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United States District Court for the Southern District of New York
September 19, 2022, Decided; September 19, 2022, Filed
MEMORANDUM OPINION AND ORDER
JESSE M. FURMAN, United States District Judge:
In this putative class action, Plaintiff Tara Williams sues Defendant Bristol-Myers Squibb Company ("BMS") and several of its directors and officers, [*2] alleging that the Registration Statement they filed in connection with certain Contingent Value Rights ("CVRs") was false and misleading, in violation of the Securities Act of 1933 (the "1933 Act"), 15 U.S.C. § 77a et seq. See ECF No. 1-2 ("Compl."). Williams initiated the case in New York state court, but BMS timely removed it to this Court, asserting federal subject-matter jurisdiction pursuant to the Class Action Fairness Act of 2005 ("CAFA"), 28 U.S.C. § 1332(d) et seq. See ECF No. 1 ("Notice of Removal"), ¶¶ 16-26. Williams now moves, pursuant to 28 U.S.C. § 1447(c), to remand the case back to state court, arguing that BMS removed the case in violation of 15 U.S.C. §77v(a), the 1933 Act's "removal ban," which generally prohibits removal of cases, such as this one, "arising under" the Act. See ECF No. 21-1 ("Pl.'s Mem."), at 1; see also Cyan, Inc. v. Beaver Cnty. Emps. Ret. Fund, 138 S. Ct. 1061, 1075, 200 L. Ed. 2d 332 (2018) ("[F]ederal-law suits like this one — alleging only 1933 Act claims — are . . . subject to the 1933 Act's removal ban." (emphasis omitted)).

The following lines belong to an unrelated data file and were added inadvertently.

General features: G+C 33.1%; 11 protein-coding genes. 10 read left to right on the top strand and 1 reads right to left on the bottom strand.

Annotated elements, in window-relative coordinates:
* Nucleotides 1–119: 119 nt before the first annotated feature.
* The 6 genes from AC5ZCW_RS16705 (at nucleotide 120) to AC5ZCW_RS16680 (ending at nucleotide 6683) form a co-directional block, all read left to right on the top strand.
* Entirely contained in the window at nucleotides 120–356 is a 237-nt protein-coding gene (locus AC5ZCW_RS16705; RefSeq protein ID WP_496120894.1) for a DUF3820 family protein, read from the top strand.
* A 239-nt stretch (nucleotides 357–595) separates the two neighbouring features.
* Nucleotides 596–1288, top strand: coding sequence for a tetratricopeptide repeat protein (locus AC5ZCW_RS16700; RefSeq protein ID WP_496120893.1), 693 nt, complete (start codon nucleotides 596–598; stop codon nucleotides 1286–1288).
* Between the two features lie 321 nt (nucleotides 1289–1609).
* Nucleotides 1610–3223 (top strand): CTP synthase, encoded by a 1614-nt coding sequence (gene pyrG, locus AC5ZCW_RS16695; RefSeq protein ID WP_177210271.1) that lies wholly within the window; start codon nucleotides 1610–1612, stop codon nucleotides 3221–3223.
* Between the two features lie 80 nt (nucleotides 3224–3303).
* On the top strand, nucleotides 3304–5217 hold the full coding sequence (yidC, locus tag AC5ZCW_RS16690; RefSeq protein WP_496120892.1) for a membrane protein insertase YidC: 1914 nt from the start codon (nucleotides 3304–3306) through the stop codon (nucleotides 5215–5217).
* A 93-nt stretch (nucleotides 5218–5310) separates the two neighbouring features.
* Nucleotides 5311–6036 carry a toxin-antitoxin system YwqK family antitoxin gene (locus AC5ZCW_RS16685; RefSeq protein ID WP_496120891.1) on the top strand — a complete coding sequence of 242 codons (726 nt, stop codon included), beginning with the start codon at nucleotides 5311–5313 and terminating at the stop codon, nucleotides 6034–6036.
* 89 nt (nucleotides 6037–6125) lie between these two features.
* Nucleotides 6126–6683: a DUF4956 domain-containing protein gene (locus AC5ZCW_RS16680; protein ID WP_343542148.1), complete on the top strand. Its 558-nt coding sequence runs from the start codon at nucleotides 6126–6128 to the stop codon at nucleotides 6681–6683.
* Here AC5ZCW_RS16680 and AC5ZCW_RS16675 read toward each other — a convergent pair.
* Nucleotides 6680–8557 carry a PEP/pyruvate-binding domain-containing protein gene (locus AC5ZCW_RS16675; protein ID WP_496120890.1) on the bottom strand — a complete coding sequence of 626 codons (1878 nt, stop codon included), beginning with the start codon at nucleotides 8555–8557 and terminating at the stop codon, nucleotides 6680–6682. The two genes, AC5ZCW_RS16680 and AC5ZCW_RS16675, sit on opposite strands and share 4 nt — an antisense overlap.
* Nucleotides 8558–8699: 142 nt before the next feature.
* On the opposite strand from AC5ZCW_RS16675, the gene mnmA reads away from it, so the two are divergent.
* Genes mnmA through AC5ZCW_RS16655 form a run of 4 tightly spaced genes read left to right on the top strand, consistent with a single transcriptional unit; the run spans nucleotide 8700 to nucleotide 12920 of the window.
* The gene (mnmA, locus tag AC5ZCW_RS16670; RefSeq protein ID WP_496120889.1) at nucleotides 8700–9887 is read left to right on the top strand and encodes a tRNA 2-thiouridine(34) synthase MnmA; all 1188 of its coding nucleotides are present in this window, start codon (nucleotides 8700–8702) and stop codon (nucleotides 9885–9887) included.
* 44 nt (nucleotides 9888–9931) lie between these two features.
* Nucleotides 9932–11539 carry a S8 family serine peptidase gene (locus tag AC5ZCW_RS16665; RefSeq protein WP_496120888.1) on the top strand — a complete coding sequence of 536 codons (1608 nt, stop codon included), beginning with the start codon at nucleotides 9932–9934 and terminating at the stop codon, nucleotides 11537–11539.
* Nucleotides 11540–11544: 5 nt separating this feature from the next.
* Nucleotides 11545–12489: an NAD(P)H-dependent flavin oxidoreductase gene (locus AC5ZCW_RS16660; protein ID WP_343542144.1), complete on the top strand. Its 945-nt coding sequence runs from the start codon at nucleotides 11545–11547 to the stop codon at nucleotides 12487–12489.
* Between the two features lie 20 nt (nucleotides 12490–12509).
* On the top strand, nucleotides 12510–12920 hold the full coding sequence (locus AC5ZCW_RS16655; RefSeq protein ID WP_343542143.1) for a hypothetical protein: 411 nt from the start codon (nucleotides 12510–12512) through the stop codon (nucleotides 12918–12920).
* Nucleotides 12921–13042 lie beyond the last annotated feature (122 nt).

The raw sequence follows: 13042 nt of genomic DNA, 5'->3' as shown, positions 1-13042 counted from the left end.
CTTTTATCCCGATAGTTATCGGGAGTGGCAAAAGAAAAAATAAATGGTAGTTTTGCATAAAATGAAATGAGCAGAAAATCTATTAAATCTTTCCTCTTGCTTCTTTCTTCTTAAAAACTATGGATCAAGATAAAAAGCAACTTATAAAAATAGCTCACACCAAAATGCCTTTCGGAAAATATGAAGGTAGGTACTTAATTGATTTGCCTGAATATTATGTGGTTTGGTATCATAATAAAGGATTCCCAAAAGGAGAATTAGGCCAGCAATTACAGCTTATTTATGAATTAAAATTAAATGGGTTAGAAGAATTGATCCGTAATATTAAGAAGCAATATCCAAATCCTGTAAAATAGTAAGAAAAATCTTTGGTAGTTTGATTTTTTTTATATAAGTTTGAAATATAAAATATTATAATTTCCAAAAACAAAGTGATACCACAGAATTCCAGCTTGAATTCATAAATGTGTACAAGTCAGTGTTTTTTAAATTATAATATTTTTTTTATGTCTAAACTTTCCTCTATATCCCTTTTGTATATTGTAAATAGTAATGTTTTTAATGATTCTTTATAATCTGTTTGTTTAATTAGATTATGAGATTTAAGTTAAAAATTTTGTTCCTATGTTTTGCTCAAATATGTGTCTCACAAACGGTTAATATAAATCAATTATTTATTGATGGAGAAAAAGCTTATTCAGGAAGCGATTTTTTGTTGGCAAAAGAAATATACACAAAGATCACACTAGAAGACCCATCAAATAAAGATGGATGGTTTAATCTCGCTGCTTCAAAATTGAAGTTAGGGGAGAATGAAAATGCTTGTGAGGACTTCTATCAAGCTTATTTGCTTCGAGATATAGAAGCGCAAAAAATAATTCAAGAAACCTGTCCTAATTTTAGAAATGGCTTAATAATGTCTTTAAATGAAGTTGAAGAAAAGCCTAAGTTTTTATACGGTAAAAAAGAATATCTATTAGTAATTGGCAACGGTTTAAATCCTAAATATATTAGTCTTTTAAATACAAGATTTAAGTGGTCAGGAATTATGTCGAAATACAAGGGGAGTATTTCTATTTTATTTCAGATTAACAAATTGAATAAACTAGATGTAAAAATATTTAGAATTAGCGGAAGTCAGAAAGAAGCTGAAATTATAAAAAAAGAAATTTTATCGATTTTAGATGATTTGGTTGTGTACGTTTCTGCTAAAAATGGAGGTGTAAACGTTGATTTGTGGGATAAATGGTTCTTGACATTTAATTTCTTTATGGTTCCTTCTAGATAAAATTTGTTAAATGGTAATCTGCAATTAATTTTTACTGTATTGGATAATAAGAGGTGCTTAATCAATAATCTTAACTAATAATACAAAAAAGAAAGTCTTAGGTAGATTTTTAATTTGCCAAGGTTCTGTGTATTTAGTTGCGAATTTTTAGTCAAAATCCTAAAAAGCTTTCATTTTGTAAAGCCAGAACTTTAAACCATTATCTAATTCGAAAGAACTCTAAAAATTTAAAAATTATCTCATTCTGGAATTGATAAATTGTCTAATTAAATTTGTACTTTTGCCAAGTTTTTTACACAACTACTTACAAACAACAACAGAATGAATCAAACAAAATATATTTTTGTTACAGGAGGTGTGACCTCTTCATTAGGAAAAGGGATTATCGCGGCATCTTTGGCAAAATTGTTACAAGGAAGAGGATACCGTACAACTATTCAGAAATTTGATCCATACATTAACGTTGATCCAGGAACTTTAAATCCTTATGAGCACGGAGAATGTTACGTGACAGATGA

The parties spill considerable ink on who bears the burden on this motion and whether or when a later statute (here, CAFA) can override an earlier one (here, the 1933 Act). Compare Pl.'s Mem. 5-14, with ECF No. 22 ("Defs.' Opp'n), at 8-15. But these disputes are irrelevant for the simple reason that the premise of all Defendants' arguments — that [*3] CAFA provided for removal — is wrong. Sure, the case meets the requirements of Section 1332(d)(2), which provides for removal of certain class actions. But another provision of CAFA provides that Section 1332(d)(2) "shall not apply to any class action that solely involves a claim . . . concerning a covered security as defined under [section] 16(f)(3) of the Securities Act of 1933 and section 28(f)(5)(E) of the Securities Exchange Act of 1934." 28 U.S.C. § 1332(d)(9)(A) (citations omitted). Section 16(f)(3) of the 1933 Act defines a "covered security" to mean (with one exception not relevant here) "a security that satisfies the standards for a covered security specified in paragraph (1) or (2) of section 18(b) at the time during which it is alleged that the misrepresentation, omission, or manipulative or deceptive conduct occurred." 15 U.S.C. §??78bb(f)(5)(E). And Section 18(b), in turn, defines a covered security to mean "a security designated as qualified for trading in the national market . . . that is listed, or authorized for listing, on a national securities exchange." Id. § 77r(b); see also Merrill Lynch, Pierce, Fenner & Smith Inc. v. Dabit, 547 U.S. 71, 83, 126 S. Ct. 1503, 164 L. Ed. 2d 179 & n.9 (2006) ("A 'covered security' is one traded nationally and listed on a regulated national exchange."). The CVRs at issue here plainly fall within the scope of this definition, as they were traded publicly on the New York Stock Exchange. See Pl.'s Mem. 14; Compl. ¶ 10. It follows that the "covered security" exception applies and that Defendants [*4] cannot claim federal jurisdiction under CAFA. See, e.g., Vanbecelaere v. YayYo, Inc., No. 20-CV-7997, 2020 U.S. Dist. LEXIS 163680, 2020 WL 5362696 (C.D. Cal. Sept. 8, 2020) (finding that because the removed class actions "assert only 1933 Act claims concerning covered securities, neither action is removable under CAFA").1